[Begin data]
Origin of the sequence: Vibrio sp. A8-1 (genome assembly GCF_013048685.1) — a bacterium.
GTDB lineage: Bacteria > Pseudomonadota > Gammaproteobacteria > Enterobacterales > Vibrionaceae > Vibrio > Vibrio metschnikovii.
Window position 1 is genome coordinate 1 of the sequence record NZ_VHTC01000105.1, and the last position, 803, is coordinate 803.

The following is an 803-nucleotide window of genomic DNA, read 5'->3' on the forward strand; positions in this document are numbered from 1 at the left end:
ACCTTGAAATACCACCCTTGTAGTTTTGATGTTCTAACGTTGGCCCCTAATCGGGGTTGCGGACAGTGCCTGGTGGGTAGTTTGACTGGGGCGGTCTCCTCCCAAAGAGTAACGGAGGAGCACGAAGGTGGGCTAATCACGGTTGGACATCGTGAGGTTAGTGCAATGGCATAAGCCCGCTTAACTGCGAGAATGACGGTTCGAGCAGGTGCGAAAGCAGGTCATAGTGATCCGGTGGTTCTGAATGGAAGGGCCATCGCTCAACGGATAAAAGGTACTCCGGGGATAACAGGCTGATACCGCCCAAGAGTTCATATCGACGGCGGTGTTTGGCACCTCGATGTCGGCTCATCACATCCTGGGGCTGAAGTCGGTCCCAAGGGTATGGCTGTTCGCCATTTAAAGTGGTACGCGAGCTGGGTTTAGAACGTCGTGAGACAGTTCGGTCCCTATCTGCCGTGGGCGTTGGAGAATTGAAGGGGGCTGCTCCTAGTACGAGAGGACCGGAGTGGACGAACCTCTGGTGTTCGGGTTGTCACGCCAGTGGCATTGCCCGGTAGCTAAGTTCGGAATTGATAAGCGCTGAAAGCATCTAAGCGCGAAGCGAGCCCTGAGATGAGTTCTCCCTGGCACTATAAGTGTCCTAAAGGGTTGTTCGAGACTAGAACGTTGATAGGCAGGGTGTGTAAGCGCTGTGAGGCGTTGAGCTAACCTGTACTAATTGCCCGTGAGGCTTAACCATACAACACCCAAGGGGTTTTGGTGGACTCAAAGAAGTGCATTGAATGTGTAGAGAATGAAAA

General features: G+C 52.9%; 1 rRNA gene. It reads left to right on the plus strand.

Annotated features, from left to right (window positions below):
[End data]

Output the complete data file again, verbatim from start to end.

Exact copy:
Origin of the sequence: Vibrio sp. A8-1 (genome assembly GCF_013048685.1) — a bacterium.
GTDB lineage: Bacteria > Pseudomonadota > Gammaproteobacteria > Enterobacterales > Vibrionaceae > Vibrio > Vibrio metschnikovii.
Window position 1 is genome coordinate 1 of the sequence record NZ_VHTC01000105.1, and the last position, 803, is coordinate 803.

The following is an 803-nucleotide window of genomic DNA, read 5'->3' on the forward strand; positions in this document are numbered from 1 at the left end:
ACCTTGAAATACCACCCTTGTAGTTTTGATGTTCTAACGTTGGCCCCTAATCGGGGTTGCGGACAGTGCCTGGTGGGTAGTTTGACTGGGGCGGTCTCCTCCCAAAGAGTAACGGAGGAGCACGAAGGTGGGCTAATCACGGTTGGACATCGTGAGGTTAGTGCAATGGCATAAGCCCGCTTAACTGCGAGAATGACGGTTCGAGCAGGTGCGAAAGCAGGTCATAGTGATCCGGTGGTTCTGAATGGAAGGGCCATCGCTCAACGGATAAAAGGTACTCCGGGGATAACAGGCTGATACCGCCCAAGAGTTCATATCGACGGCGGTGTTTGGCACCTCGATGTCGGCTCATCACATCCTGGGGCTGAAGTCGGTCCCAAGGGTATGGCTGTTCGCCATTTAAAGTGGTACGCGAGCTGGGTTTAGAACGTCGTGAGACAGTTCGGTCCCTATCTGCCGTGGGCGTTGGAGAATTGAAGGGGGCTGCTCCTAGTACGAGAGGACCGGAGTGGACGAACCTCTGGTGTTCGGGTTGTCACGCCAGTGGCATTGCCCGGTAGCTAAGTTCGGAATTGATAAGCGCTGAAAGCATCTAAGCGCGAAGCGAGCCCTGAGATGAGTTCTCCCTGGCACTATAAGTGTCCTAAAGGGTTGTTCGAGACTAGAACGTTGATAGGCAGGGTGTGTAAGCGCTGTGAGGCGTTGAGCTAACCTGTACTAATTGCCCGTGAGGCTTAACCATACAACACCCAAGGGGTTTTGGTGGACTCAAAGAAGTGCATTGAATGTGTAGAGAATGAAAA

General features: G+C 52.9%; 1 rRNA gene. It reads left to right on the plus strand.

Annotated features, from left to right (window positions below):